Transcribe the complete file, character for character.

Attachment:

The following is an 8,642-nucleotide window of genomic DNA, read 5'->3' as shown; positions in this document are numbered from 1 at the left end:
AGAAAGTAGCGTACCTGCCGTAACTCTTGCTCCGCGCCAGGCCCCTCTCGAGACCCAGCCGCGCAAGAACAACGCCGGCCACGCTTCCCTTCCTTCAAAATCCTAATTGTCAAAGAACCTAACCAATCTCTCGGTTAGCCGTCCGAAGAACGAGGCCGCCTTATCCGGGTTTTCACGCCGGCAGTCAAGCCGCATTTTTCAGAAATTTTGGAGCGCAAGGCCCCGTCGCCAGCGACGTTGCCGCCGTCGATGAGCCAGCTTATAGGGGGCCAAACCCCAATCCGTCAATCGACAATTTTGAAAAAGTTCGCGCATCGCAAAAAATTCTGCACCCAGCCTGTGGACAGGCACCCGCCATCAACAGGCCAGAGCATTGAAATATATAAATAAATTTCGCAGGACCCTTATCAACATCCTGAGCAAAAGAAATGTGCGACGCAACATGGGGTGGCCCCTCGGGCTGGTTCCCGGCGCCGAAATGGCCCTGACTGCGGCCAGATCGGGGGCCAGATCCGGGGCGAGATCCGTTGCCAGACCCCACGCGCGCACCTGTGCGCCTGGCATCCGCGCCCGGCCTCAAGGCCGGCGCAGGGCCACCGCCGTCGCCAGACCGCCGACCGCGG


The following is an 8,642-nucleotide window of genomic DNA, read 5'->3' as shown; positions in this document are numbered from 1 at the left end:
AGAAAGTAGCGTACCTGCCGTAACTCTTGCTCCGCGCCAGGCCCCTCTCGAGACCCAGCCGCGCAAGAACAACGCCGGCCACGCTTCCCTTCCTTCAAAATCCTAATTGTCAAAGAACCTAACCAATCTCTCGGTTAGCCGTCCGAAGAACGAGGCCGCCTTATCCGGGTTTTCACGCCGGCAGTCAAGCCGCATTTTTCAGAAATTTTGGAGCGCAAGGCCCCGTCGCCAGCGACGTTGCCGCCGTCGATGAGCCAGCTTATAGGGGGCCAAACCCCAATCCGTCAATCGACAATTTTGAAAAAGTTCGCGCATCGCAAAAAATTCTGCACCCAGCCTGTGGACAGGCACCCGCCATCAACAGGCCAGAGCATTGAAATATATAAATAAATTTCGCAGGACCCTTATCAACATCCTGAGCAAAAGAAATGTGCGACGCAACATGGGGTGGCCCCTCGGGCTGGTTCCCGGCGCCGAAATGGCCCTGACTGCGGCCAGATCGGGGGCCAGATCCGGGGCGAGATCCGTTGCCAGACCCCACGCGCGCACCTGTGCGCCTGGCATCCGCGCCCGGCCTCAAGGCCGGCGCAGGGCCACCGCCGTCGCCAGACCGCCGACCGCGG